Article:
Fitness Education – Why Your High School Coaches Might Suck
While I am currently suffering from long lasting shoulder injuries, I cannot stress the importance of exercising with caution. Surely you’ve heard of the phrase, “No pain. No gain”. So often, the goals of working out are simply to lift more weight than the person next to them and for a longer duration. The lack of guidance among teens is dangerous to say the least.
Looking back on high school, I lifted more weight while under the supervision of my coach, even though I’m much bigger and stronger now. I was practicing improper form (swinging weights) and over exertion, while my diet was simply terrible (no breakfast, bread sticks for lunch). As one could imagine, despite exercising many times a week, my results were poor and it’s not just me. Anyone that is exposed to exercise through high school may not be educated well enough to take exercising seriously. Even high school athletes may learn to practice improper diet and exercise technique.
Every coach is different, but what are students learning about fitness?
Gym starts with having all the students jog at their own pace for five minutes. Thumbs up. This is proper warm-up technique. During a warm-up one should be able to have a conversation, otherwise your going too hard and should slow down.
All students must get in line and stretch. Stretching before a workout is okay, but too much can create micro tares in the muscle fibers which become more prone to larger tares or being pulled. Students should be taught to stretch very lightly before exercise or injuries can occur. More intense stretching should generally be done after work out.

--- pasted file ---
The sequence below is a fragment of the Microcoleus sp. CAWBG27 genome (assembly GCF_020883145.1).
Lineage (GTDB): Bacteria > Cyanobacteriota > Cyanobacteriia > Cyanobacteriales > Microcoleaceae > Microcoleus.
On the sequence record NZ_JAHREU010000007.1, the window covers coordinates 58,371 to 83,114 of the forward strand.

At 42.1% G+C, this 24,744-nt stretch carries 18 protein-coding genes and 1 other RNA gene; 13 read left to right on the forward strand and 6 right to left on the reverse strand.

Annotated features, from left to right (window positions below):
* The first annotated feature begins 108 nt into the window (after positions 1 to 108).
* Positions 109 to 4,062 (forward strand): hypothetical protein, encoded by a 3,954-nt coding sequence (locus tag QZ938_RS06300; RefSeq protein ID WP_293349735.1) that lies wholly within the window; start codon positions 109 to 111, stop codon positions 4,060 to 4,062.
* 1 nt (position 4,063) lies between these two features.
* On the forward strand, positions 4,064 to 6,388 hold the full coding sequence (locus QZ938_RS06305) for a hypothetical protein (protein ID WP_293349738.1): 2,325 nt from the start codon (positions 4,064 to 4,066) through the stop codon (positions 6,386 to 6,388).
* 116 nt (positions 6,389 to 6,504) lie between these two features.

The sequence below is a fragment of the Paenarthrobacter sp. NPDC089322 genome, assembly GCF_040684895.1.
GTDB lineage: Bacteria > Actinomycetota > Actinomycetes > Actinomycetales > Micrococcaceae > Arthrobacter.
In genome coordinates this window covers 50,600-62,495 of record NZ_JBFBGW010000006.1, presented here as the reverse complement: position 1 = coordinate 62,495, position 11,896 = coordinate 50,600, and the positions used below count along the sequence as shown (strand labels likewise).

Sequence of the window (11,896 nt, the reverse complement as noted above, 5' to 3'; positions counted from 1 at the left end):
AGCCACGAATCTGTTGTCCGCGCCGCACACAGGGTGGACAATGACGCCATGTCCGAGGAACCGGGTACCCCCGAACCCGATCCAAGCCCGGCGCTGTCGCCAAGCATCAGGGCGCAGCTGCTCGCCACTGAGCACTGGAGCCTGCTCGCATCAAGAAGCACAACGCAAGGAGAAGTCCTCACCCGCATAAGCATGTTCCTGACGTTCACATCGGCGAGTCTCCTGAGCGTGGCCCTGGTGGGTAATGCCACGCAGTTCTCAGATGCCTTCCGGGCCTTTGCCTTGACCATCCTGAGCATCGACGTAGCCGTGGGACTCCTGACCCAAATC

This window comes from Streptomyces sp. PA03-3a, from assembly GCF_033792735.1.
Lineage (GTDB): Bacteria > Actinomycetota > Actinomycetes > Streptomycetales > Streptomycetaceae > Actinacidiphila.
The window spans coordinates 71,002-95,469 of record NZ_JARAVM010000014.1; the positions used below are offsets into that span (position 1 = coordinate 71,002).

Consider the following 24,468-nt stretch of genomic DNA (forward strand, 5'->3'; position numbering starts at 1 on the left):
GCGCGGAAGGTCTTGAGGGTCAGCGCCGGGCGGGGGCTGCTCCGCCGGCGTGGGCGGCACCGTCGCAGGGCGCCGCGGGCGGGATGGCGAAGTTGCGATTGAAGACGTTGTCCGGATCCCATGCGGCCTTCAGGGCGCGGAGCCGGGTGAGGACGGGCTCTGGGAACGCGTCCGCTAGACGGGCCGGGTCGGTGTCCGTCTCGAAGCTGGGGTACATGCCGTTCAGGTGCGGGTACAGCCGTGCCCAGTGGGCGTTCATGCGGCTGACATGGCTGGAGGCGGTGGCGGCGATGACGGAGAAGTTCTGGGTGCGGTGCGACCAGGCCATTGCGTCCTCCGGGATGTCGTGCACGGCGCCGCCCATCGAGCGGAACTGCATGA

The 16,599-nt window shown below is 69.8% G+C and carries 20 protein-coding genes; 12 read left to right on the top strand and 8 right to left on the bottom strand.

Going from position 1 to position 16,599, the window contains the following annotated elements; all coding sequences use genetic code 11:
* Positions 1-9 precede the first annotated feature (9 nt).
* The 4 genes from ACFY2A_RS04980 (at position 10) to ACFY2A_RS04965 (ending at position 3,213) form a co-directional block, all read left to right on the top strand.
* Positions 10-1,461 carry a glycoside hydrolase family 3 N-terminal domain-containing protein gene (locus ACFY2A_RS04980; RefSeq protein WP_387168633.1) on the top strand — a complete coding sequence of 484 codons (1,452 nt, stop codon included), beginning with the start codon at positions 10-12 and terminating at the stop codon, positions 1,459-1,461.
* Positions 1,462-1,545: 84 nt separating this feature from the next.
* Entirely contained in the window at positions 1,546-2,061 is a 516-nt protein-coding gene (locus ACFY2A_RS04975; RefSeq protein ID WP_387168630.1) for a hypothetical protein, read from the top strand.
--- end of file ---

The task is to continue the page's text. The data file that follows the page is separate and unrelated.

Once or twice a week, students may be escorted to the weight room. Often times, they will have a short inadequate demonstration of how to use equipment and an alarming number of students learn to practice improper form. Dangers from lack of proper instruction are also embroidered due to the peer environment. Simply put, students like to “show off” by lifting more weight than they should, sometime twice or three times the weight. The most common mistakes happen with: bicep curl (swinging the shoulder or whole body), leg press (too much weight), and bench press (stressing the shoulders with too much weight while dispersing the elbows or raising the back). Improper form and over exertion can lead to serious injuries. Students should be taught to pace themselves and use proper form before upping the weight. Coaches should closely monitor their class and make sure they practice proper workout techniques, so students do not continue the dangerous habits outside of class.
Nutrition is widely overlooked by gym coaches. Often times, there is no practical nutritional encouragement. Some students may exercise with little or no sustenance and lack a proper post workout meal (they may have an hour and a half of classes right after gym). This could force the body to burn much needed muscle mass (not good). Students and parents should be taught and encouraged to both find sources of nutritional education and implement healthy wholesome lifestyles prior to exercise.
Consult a knowledgeable expert or specialist before starting an exercise program; otherwise research legitimate exercise programs and watch videos that demonstrate proper form. Make sure your coach is teaching correctly. Failure to learn proper diet and exercise guidance may have consequences ranging from not having ideal results to an injury that lasts forever.